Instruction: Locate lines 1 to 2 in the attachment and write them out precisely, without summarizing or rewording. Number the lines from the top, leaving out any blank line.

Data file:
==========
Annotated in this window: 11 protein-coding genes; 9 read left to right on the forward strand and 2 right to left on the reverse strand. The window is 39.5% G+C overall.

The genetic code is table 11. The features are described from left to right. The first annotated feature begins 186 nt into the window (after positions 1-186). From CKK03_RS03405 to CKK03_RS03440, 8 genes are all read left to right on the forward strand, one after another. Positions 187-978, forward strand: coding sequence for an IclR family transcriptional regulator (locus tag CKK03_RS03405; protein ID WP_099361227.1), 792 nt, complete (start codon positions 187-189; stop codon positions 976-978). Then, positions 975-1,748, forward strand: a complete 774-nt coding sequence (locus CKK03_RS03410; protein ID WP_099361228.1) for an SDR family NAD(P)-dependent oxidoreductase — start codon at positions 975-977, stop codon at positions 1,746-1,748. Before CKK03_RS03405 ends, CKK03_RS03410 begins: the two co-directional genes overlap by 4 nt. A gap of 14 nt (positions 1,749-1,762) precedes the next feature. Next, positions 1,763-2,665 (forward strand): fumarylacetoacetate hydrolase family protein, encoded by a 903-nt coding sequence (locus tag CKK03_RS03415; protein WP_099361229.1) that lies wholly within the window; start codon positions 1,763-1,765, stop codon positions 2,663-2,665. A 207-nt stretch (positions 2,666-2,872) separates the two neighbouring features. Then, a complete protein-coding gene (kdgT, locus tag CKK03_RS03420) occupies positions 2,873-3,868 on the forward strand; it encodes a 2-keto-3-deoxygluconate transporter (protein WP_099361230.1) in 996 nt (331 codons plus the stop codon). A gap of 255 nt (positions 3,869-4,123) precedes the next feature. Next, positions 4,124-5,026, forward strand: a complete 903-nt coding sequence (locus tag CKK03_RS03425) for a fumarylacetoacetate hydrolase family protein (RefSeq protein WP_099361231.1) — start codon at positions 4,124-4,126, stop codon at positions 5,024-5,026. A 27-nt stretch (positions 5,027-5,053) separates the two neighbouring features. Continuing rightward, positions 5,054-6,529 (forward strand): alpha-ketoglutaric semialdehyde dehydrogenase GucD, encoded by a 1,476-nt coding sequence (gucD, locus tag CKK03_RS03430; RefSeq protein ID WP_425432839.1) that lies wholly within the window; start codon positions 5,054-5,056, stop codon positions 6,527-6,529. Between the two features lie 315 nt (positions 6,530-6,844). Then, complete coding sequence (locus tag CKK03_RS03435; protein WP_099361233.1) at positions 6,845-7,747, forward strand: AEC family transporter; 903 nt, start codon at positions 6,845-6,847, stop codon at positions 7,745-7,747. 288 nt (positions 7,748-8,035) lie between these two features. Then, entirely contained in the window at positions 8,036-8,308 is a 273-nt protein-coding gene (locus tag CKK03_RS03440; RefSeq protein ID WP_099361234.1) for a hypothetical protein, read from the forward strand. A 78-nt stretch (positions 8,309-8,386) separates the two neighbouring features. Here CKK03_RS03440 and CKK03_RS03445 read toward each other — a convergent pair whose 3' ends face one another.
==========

Annotated in this window: 11 protein-coding genes; 9 read left to right on the forward strand and 2 right to left on the reverse strand. The window is 39.5% G+C overall.

The genetic code is table 11. The features are described from left to right. The first annotated feature begins 186 nt into the window (after positions 1-186). From CKK03_RS03405 to CKK03_RS03440, 8 genes are all read left to right on the forward strand, one after another. Positions 187-978, forward strand: coding sequence for an IclR family transcriptional regulator (locus tag CKK03_RS03405; protein ID WP_099361227.1), 792 nt, complete (start codon positions 187-189; stop codon positions 976-978). Then, positions 975-1,748, forward strand: a complete 774-nt coding sequence (locus CKK03_RS03410; protein ID WP_099361228.1) for an SDR family NAD(P)-dependent oxidoreductase — start codon at positions 975-977, stop codon at positions 1,746-1,748. Before CKK03_RS03405 ends, CKK03_RS03410 begins: the two co-directional genes overlap by 4 nt. A gap of 14 nt (positions 1,749-1,762) precedes the next feature. Next, positions 1,763-2,665 (forward strand): fumarylacetoacetate hydrolase family protein, encoded by a 903-nt coding sequence (locus tag CKK03_RS03415; protein WP_099361229.1) that lies wholly within the window; start codon positions 1,763-1,765, stop codon positions 2,663-2,665. A 207-nt stretch (positions 2,666-2,872) separates the two neighbouring features. Then, a complete protein-coding gene (kdgT, locus tag CKK03_RS03420) occupies positions 2,873-3,868 on the forward strand; it encodes a 2-keto-3-deoxygluconate transporter (protein WP_099361230.1) in 996 nt (331 codons plus the stop codon). A gap of 255 nt (positions 3,869-4,123) precedes the next feature. Next, positions 4,124-5,026, forward strand: a complete 903-nt coding sequence (locus tag CKK03_RS03425) for a fumarylacetoacetate hydrolase family protein (RefSeq protein WP_099361231.1) — start codon at positions 4,124-4,126, stop codon at positions 5,024-5,026. A 27-nt stretch (positions 5,027-5,053) separates the two neighbouring features. Continuing rightward, positions 5,054-6,529 (forward strand): alpha-ketoglutaric semialdehyde dehydrogenase GucD, encoded by a 1,476-nt coding sequence (gucD, locus tag CKK03_RS03430; RefSeq protein ID WP_425432839.1) that lies wholly within the window; start codon positions 5,054-5,056, stop codon positions 6,527-6,529. Between the two features lie 315 nt (positions 6,530-6,844). Then, complete coding sequence (locus tag CKK03_RS03435; protein WP_099361233.1) at positions 6,845-7,747, forward strand: AEC family transporter; 903 nt, start codon at positions 6,845-6,847, stop codon at positions 7,745-7,747. 288 nt (positions 7,748-8,035) lie between these two features. Then, entirely contained in the window at positions 8,036-8,308 is a 273-nt protein-coding gene (locus tag CKK03_RS03440; RefSeq protein ID WP_099361234.1) for a hypothetical protein, read from the forward strand. A 78-nt stretch (positions 8,309-8,386) separates the two neighbouring features. Here CKK03_RS03440 and CKK03_RS03445 read toward each other — a convergent pair whose 3' ends face one another.